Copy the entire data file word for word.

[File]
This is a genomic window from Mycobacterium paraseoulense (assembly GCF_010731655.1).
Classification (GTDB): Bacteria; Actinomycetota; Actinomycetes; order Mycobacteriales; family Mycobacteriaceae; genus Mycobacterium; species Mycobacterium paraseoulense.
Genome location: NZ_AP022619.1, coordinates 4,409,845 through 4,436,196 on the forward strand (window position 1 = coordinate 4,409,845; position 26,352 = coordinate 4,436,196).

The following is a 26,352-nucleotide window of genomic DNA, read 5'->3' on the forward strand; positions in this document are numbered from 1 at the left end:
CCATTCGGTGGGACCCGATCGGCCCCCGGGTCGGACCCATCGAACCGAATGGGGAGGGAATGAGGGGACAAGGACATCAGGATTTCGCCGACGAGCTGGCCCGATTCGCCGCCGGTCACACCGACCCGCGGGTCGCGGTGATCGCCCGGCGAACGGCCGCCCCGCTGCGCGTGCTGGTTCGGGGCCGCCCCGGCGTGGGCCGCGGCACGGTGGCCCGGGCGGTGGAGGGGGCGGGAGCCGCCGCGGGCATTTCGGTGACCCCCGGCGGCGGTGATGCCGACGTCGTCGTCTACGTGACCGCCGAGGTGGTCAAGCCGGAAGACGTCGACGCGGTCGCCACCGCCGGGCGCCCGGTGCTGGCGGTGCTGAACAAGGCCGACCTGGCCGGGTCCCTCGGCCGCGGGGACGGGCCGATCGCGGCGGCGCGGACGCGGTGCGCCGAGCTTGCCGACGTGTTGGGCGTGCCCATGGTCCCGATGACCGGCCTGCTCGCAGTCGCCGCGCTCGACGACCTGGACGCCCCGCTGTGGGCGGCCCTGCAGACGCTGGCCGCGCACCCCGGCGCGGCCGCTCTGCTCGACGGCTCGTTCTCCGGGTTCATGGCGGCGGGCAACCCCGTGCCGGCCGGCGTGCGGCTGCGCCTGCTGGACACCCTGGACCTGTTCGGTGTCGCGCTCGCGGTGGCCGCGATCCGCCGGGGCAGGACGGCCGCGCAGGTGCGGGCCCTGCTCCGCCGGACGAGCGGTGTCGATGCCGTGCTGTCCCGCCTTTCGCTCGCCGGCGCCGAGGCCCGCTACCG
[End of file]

This is a genomic window from Mycobacterium paraseoulense (assembly GCF_010731655.1).
Classification (GTDB): Bacteria; Actinomycetota; Actinomycetes; order Mycobacteriales; family Mycobacteriaceae; genus Mycobacterium; species Mycobacterium paraseoulense.
Genome location: NZ_AP022619.1, coordinates 4,409,845 through 4,436,196 on the forward strand (window position 1 = coordinate 4,409,845; position 26,352 = coordinate 4,436,196).

The following is a 26,352-nucleotide window of genomic DNA, read 5'->3' on the forward strand; positions in this document are numbered from 1 at the left end:
CCATTCGGTGGGACCCGATCGGCCCCCGGGTCGGACCCATCGAACCGAATGGGGAGGGAATGAGGGGACAAGGACATCAGGATTTCGCCGACGAGCTGGCCCGATTCGCCGCCGGTCACACCGACCCGCGGGTCGCGGTGATCGCCCGGCGAACGGCCGCCCCGCTGCGCGTGCTGGTTCGGGGCCGCCCCGGCGTGGGCCGCGGCACGGTGGCCCGGGCGGTGGAGGGGGCGGGAGCCGCCGCGGGCATTTCGGTGACCCCCGGCGGCGGTGATGCCGACGTCGTCGTCTACGTGACCGCCGAGGTGGTCAAGCCGGAAGACGTCGACGCGGTCGCCACCGCCGGGCGCCCGGTGCTGGCGGTGCTGAACAAGGCCGACCTGGCCGGGTCCCTCGGCCGCGGGGACGGGCCGATCGCGGCGGCGCGGACGCGGTGCGCCGAGCTTGCCGACGTGTTGGGCGTGCCCATGGTCCCGATGACCGGCCTGCTCGCAGTCGCCGCGCTCGACGACCTGGACGCCCCGCTGTGGGCGGCCCTGCAGACGCTGGCCGCGCACCCCGGCGCGGCCGCTCTGCTCGACGGCTCGTTCTCCGGGTTCATGGCGGCGGGCAACCCCGTGCCGGCCGGCGTGCGGCTGCGCCTGCTGGACACCCTGGACCTGTTCGGTGTCGCGCTCGCGGTGGCCGCGATCCGCCGGGGCAGGACGGCCGCGCAGGTGCGGGCCCTGCTCCGCCGGACGAGCGGTGTCGATGCCGTGCTGTCCCGCCTTTCGCTCGCCGGCGCCGAGGCCCGCTACCG